The violence stops when Hamad stops filling the streets with violence against the citizens of Bahrain
13 December, 2012 – ABNA
(Ahlul Bayt News Agency) – During a meeting in the Lebanese capital, Beirut, on Thursday, the participants sought to raise awareness about the flagrant human rights violations in the Persian Gulf kingdom, amid the brutal crackdown by the ruling Al Khalifa regime.
“The regime has been using an excessive amount of tear gas even throwing it into homes, to collectively punish groups for protests. They have been maiming protesters with bird shots, and they have also been torturing doctors, journalists, and even school children. So, these human rights abuses have been very rampant, and also have been worrisome. When it comes to the West, it is worrisome that the US continues to support this regime,” Amber Lyon, former CNN correspondent and a guest to the conference, said.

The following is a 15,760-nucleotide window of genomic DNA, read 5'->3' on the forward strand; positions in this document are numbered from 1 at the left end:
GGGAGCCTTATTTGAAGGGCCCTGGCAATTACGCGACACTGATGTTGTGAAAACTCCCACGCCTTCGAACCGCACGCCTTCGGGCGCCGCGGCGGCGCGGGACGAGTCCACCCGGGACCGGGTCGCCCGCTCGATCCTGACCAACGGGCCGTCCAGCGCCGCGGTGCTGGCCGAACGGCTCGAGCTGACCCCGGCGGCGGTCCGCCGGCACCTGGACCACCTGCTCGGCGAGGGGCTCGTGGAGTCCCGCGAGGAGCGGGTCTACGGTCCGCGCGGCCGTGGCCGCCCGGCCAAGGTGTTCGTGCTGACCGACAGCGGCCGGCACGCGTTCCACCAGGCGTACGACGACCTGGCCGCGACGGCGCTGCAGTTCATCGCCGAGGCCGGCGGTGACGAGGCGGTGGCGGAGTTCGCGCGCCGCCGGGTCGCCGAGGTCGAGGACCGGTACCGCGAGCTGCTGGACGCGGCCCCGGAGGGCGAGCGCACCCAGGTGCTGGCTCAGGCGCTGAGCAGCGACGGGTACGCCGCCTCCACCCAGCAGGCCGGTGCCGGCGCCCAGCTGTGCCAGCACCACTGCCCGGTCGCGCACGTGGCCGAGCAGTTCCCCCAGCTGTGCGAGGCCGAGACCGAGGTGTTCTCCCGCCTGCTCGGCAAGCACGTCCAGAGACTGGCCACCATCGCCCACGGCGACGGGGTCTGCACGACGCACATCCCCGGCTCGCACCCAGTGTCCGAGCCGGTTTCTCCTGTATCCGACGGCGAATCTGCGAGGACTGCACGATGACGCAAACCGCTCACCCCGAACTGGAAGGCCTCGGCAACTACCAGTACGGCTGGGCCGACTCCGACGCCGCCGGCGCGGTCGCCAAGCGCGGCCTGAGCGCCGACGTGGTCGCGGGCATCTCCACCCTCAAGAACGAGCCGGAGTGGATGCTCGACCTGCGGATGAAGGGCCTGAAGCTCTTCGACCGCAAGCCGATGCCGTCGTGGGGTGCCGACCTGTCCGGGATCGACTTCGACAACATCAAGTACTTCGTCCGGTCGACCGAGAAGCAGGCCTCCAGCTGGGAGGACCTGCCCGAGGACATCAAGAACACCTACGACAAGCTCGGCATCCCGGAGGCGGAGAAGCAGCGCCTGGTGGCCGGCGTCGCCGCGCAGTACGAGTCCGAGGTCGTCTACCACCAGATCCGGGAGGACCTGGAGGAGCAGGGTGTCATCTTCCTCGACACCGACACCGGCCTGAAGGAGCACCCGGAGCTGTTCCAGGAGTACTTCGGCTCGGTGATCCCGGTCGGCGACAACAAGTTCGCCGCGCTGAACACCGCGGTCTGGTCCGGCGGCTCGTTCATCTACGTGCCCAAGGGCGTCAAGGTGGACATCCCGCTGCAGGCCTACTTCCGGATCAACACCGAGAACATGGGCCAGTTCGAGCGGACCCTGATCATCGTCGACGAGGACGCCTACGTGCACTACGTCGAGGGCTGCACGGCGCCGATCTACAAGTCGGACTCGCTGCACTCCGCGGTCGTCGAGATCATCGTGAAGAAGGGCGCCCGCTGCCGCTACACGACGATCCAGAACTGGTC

She added, “The main issue here to be discussed is a way to get everyone together, the human rights groups, the journalists, doctors from all over the world, and politicians to coalesce into a group that can come up with solutions.”
“The biggest issue, I think, facing Bahrain is the inability for people to communicate in person because we are not allowed to go to Bahrain. As a journalist, I have been blacklisted. I have been denied a visa. So, it is very difficult for all of us to come together as a group and discuss solutions. This conference offers us that opportunity and hope,” Lyon said.
The Bahraini revolution began in mid-February 2011, when the people, inspired by the popular revolutions that toppled the dictators of Tunisia and Egypt, began holding mass demonstrations.
The Bahraini government promptly launched a brutal crackdown on the peaceful protests and called in Saudi-led Arab forces to help quell the unrest.